Patricia Carragon

What the Night Might Bring

 

Debbie picked the pepperoni slices off her slice of pizza. She wasn’t in the mood to imbibe beer or crack jokes. Like Whitey Ford, her “Mural Man” struck her out. She wasted her time pinch hitting for a dream lover. Aunt Sophie won’t be nudging Jodie, because her sister made the big league. Since the up and coming Mark Cohen was leaving the Bronx for the Gold Coast along Central Park West, Debbie watched Jodie divert her attention away from Michael, knowing that her sister would prefer to marry a man of means under a canopy of white roses and orchids. Elaine inadvertently played the matchmaker by having Mark’s baby and Jodie having the luck to meet the baby’s father.

 

Elaine was all lovey-dovey after Michael explained the mystery behind Jodie’s phone numbers. Peace prevailed over another round of Rheingold beer.

 

Debbie couldn’t watch the two jovial couples enjoy a Saturday night get-together. It was after ten, and she wanted to go home. Her sister begged her to stay over, but Debbie refused. She left the apartment for the IND Sixth Avenue Subway at West 4th Street and the long trip back to the Bronx.

 

On the middle of the platform, Debbie leaned against the pillar, staring into the blackened tunnel. A violinist played “Santa Lucia,” and a well-dressed man and woman began to dance. When the song ended, the dapper gentleman placed a quarter in the tin cup.

 

The violinist tipped his hat and asked, “Any requests? The night sings ‘amore’ for you and the bellissima signorina. How about Grazie Dei Fior?”

 

When the song ended, the man placed two more quarters in the cup. After a brief exchange of gratitude, the couple proceeded to the wooden bench where they sat and held hands. The gentleman kissed his lady friend on the cheek.

 

Debbie’s eyes turned away. Groups of laughing lovers passed by, enjoying a Saturday night in the city. Between the laughter and music, Debbie’s head began to throb and the pillar’s cold steel gave her little support. Her eyes accidentally made contact with the violinist and his eyes made her feel uneasy.

 

“Signorina, why do you look so angry on such a beautiful night. May I play a song to cheer you up?”

 

“No thanks. My mood is none of your business!”

 

“Signorina, please don’t leave with anger in your heart. You’ll never know what the night might bring. How about a sonata from Béla Bartók?”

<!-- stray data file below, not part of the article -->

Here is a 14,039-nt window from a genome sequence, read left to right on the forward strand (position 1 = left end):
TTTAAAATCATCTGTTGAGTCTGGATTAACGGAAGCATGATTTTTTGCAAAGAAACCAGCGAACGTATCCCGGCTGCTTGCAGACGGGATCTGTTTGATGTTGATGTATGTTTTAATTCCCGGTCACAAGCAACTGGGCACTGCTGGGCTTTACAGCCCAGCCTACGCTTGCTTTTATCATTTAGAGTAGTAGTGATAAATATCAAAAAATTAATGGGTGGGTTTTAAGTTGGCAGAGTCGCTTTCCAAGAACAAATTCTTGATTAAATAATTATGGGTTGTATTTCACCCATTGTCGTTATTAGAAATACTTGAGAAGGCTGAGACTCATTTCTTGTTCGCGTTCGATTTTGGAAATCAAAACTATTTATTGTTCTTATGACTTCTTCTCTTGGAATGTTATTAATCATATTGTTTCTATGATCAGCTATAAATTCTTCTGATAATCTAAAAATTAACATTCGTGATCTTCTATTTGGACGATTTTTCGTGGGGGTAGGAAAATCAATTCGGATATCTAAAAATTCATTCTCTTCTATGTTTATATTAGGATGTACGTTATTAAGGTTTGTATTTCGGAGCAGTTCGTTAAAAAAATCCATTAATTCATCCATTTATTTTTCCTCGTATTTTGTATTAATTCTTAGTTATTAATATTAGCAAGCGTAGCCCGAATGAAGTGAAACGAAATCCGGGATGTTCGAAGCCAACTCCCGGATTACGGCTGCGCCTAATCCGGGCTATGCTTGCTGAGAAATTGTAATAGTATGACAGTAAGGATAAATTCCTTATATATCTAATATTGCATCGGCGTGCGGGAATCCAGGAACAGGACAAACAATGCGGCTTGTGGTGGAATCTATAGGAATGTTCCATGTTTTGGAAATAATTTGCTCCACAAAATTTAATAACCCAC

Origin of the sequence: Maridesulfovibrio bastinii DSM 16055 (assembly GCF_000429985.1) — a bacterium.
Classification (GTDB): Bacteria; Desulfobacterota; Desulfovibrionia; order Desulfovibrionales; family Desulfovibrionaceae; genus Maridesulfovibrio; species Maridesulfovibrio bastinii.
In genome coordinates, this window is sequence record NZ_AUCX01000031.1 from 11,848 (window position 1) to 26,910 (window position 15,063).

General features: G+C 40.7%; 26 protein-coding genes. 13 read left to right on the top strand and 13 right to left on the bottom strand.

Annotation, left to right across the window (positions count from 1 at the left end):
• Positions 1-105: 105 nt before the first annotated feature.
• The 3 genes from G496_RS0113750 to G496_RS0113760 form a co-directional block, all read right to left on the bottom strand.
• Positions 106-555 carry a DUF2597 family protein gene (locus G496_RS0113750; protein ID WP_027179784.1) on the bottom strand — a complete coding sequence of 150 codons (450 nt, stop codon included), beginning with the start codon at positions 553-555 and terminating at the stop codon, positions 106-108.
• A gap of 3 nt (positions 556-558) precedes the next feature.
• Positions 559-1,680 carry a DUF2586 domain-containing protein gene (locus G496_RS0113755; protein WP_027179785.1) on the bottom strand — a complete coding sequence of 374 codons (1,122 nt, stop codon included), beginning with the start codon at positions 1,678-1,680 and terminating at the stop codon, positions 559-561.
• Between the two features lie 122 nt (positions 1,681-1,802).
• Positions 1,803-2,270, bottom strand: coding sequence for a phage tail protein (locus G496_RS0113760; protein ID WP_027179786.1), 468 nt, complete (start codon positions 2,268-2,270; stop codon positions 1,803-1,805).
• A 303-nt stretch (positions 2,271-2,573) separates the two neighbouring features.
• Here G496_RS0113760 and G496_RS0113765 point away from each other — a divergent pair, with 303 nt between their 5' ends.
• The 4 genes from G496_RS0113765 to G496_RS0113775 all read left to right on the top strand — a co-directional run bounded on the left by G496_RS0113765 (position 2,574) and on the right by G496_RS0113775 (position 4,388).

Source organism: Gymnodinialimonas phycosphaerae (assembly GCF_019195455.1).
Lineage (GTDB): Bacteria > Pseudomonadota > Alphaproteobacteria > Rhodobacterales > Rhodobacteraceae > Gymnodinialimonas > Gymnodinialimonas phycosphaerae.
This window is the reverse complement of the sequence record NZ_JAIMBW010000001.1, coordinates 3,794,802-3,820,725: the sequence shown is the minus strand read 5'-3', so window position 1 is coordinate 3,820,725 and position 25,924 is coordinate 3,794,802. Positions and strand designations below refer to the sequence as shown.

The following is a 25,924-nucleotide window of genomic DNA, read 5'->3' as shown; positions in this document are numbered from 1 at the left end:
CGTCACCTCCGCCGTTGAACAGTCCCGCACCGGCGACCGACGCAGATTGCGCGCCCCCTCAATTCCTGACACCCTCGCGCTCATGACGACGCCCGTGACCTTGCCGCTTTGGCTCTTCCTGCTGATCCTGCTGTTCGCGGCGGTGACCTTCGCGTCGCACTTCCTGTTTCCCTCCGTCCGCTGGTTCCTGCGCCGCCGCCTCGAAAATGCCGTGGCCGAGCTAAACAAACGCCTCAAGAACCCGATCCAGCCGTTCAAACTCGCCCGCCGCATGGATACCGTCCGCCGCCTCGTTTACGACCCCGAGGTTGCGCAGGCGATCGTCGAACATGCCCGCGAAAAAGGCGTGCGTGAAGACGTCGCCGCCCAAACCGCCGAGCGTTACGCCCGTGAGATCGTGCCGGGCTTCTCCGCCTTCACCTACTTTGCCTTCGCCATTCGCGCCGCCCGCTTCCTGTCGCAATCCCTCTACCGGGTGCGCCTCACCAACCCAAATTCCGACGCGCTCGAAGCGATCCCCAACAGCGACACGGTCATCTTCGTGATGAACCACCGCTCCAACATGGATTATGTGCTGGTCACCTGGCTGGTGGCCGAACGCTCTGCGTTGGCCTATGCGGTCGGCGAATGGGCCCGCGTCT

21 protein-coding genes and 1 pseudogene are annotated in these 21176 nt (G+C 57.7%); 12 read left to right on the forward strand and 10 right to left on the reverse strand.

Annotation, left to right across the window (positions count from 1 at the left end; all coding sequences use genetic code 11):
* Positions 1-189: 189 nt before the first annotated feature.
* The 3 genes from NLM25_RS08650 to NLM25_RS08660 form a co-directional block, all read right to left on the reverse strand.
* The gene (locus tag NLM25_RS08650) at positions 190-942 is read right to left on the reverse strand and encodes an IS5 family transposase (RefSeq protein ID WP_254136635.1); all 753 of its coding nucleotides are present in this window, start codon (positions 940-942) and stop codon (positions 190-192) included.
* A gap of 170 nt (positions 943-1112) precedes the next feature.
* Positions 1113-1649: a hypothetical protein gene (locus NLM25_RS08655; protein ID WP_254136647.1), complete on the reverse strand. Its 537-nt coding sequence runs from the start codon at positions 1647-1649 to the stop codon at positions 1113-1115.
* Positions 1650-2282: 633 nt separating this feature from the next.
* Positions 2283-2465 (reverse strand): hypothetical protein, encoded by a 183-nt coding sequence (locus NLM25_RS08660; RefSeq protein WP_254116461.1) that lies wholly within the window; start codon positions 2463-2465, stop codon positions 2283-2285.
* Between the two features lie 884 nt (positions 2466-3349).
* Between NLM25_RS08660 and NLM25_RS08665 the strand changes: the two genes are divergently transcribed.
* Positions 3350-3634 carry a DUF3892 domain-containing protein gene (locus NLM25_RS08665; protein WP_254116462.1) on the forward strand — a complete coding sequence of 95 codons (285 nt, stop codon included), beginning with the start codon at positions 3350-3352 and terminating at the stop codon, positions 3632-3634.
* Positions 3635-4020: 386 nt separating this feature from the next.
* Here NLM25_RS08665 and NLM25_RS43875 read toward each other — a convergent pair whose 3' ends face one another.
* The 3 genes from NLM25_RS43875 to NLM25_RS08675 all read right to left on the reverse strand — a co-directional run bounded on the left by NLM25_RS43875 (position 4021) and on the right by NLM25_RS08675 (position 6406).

His bow swiftly moved across the strings, but his delicate touch turned edgy. He applied pressure to his instrument’s neck as his chin pressed harder on the chinrest’s rounded curve. The music grew louder, more menacing.

 

Debbie excused herself and hurried down to the most desolate part of the platform, leaving the violinist to entertain the smiling couple on the bench. The breeze of the approaching Bronx-bound D train blew her hair haphazardly over her face. She heard its roar rise a few irritating octaves, drowning out the violinist’s sonata. The first three cars appeared empty. When drab green door to the second car opened, she ran to a wicker seat by the window. She was alone, except for a sleeping elderly porter. Although the train was going express, the speed seemed unusually slow.

 

At Columbus Circle, three men boarded. One of the men, a husky guy with spiked red hair, yelled at Debbie, “Hey girlie, why the glum look? Did your boyfriend dump you for another broad? C’mon, gimme a smile!”

 

Debbie was too afraid to answer back. Since the ruffians were seated by the door to the third car, they would follow her into first car. She would have to push past them to escape to a more populated car. Her only solution would be to pull the lever at the other end of the car, but when she got up, the thug who spoke to her pushed her back into her seat. Before she could scream, he punched her in the mouth, bruising her lips and breaking her two front teeth.

 

One of his buddies shoved his glove into her bleeding mouth and firmly placed his hand to suppress her from retaliation. The other tore the buttons off her coat and groped her. They both threw her on the floor and held her down as the burly one ripped off her garter belt and panties. Fists repeatedly pounded her face, chest, and stomach until Debbie no longer screamed or kicked.

 

The incident was happening too fast for the porter. He was too old to defend a helpless woman, as well as himself. However, he could pull the lever and stop the train and the men from doing more harm.

 

Just as his hand was reaching for the lever, a fist slammed him in the stomach. The men reiterated threats and racial epithets. After a few minutes, the assailants exited, running through two empty cars, distancing themselves from the damage they left behind.

 

The porter hobbled over to Debbie. A pool of blood outlined her upper body. He couldn’t tell whether she was dead or alive. Before the train entered 125th Street, he pulled the lever and the train came to a halt.

 


 

Patricia Carragon’s latest books are The Cupcake Chronicles (Poets Wear Prada, 2017) and Innocence (Finishing Line Press, 2017). Patricia hosts the Brooklyn-based Brownstone Poets and is the editor-in-chief of its annual anthology. She is an active member of brevitas, as well as the PEN Women’s Literary Workshop, Women Writers in Bloom, and Tamarind. She is an executive editor for Home Planet News Online.